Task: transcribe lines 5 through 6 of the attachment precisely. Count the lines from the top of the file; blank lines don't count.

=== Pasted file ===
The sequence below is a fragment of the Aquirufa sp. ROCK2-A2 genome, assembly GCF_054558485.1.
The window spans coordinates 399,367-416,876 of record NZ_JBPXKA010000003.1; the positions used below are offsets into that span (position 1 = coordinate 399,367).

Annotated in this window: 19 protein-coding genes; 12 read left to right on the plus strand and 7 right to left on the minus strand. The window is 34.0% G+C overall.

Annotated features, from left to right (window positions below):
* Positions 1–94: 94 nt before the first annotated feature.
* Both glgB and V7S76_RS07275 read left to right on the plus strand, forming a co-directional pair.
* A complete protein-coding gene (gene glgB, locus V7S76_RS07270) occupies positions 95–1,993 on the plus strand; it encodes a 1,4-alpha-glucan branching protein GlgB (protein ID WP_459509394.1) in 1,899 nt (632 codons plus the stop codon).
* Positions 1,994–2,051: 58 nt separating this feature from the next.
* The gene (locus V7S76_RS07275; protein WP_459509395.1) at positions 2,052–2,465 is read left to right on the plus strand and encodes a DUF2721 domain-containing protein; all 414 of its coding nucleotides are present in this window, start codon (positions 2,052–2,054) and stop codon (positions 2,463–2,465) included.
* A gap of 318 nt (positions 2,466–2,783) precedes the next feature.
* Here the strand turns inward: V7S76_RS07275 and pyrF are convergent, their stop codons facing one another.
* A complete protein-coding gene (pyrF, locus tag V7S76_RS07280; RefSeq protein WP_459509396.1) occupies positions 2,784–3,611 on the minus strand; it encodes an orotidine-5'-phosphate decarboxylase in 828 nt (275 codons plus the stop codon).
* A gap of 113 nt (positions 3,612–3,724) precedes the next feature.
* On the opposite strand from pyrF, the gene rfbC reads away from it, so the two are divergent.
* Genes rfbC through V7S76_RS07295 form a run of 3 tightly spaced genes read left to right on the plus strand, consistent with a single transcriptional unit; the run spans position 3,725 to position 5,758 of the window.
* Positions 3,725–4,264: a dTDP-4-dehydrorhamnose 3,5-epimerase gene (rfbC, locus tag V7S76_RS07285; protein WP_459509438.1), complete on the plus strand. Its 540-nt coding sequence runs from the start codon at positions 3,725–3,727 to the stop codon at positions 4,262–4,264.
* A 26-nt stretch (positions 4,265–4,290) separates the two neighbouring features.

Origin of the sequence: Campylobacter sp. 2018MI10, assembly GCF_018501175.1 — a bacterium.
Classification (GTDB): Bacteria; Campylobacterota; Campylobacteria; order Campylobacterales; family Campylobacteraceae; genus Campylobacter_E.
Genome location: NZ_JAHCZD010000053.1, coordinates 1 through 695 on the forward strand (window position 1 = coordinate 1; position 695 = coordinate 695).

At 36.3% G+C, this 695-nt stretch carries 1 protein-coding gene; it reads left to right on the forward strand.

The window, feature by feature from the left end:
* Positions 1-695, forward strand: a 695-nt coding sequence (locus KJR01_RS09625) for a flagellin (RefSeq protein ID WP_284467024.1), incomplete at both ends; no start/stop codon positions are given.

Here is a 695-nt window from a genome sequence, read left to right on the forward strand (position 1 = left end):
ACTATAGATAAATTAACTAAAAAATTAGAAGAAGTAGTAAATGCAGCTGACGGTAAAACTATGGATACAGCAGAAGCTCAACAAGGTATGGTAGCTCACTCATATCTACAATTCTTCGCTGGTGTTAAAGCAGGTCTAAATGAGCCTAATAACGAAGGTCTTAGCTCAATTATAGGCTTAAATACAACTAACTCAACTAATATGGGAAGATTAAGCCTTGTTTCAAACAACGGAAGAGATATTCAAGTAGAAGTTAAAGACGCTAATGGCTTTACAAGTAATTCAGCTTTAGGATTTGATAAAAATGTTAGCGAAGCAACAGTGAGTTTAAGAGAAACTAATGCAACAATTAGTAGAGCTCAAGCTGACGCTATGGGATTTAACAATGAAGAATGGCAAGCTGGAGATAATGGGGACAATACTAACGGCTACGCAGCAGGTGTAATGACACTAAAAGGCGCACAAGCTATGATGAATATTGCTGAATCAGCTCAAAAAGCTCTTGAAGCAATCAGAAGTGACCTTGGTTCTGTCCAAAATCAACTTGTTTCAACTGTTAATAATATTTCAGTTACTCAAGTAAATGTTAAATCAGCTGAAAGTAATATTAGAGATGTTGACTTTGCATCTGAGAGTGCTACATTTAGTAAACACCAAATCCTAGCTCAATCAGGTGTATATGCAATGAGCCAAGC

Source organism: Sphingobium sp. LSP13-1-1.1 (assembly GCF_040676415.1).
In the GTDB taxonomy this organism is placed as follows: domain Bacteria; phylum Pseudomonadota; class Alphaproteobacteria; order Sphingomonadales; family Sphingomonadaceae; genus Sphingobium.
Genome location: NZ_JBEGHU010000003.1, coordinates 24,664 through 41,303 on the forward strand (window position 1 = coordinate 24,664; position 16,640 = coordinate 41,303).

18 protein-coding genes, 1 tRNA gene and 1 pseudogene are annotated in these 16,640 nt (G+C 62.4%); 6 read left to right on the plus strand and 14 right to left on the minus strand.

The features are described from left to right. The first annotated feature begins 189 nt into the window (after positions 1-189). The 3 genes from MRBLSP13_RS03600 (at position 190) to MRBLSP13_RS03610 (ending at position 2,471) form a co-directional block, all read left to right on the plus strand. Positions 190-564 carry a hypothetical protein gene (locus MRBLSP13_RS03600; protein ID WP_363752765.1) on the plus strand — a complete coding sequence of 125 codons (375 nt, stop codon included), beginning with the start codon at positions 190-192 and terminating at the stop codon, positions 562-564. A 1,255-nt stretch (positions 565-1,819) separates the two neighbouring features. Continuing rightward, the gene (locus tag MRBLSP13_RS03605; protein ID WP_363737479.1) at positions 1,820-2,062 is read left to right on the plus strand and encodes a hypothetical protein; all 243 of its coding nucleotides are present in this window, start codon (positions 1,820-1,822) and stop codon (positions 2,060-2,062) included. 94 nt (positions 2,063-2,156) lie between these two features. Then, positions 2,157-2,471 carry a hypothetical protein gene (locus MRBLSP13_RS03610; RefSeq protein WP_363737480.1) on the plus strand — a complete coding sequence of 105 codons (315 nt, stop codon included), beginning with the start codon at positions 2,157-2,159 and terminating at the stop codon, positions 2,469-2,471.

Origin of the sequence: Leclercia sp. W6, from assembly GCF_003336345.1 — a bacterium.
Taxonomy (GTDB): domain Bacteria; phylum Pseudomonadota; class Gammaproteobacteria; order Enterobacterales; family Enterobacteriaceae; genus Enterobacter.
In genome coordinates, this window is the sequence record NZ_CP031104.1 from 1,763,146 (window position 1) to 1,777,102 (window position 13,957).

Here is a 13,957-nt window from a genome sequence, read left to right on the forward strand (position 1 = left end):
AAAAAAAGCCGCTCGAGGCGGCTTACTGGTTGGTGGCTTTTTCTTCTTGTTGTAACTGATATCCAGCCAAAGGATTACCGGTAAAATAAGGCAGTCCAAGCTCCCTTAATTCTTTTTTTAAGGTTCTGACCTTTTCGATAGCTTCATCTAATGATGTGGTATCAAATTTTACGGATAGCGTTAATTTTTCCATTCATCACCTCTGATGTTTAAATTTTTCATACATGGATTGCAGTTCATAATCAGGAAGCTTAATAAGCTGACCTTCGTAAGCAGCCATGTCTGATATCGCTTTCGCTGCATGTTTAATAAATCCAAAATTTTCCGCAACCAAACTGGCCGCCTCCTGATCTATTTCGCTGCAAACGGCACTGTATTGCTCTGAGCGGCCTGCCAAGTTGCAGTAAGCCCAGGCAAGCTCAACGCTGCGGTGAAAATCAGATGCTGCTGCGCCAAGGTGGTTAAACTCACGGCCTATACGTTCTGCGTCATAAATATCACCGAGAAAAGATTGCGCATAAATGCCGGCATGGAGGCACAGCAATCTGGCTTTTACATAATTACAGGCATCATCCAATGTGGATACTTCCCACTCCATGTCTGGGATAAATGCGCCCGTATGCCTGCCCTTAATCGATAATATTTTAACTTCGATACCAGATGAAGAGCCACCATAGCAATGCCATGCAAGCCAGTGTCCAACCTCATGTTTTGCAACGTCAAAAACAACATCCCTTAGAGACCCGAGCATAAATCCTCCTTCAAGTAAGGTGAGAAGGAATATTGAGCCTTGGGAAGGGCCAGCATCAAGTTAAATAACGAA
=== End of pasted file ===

* Positions 1–94: 94 nt before the first annotated feature.
* Both glgB and V7S76_RS07275 read left to right on the plus strand, forming a co-directional pair.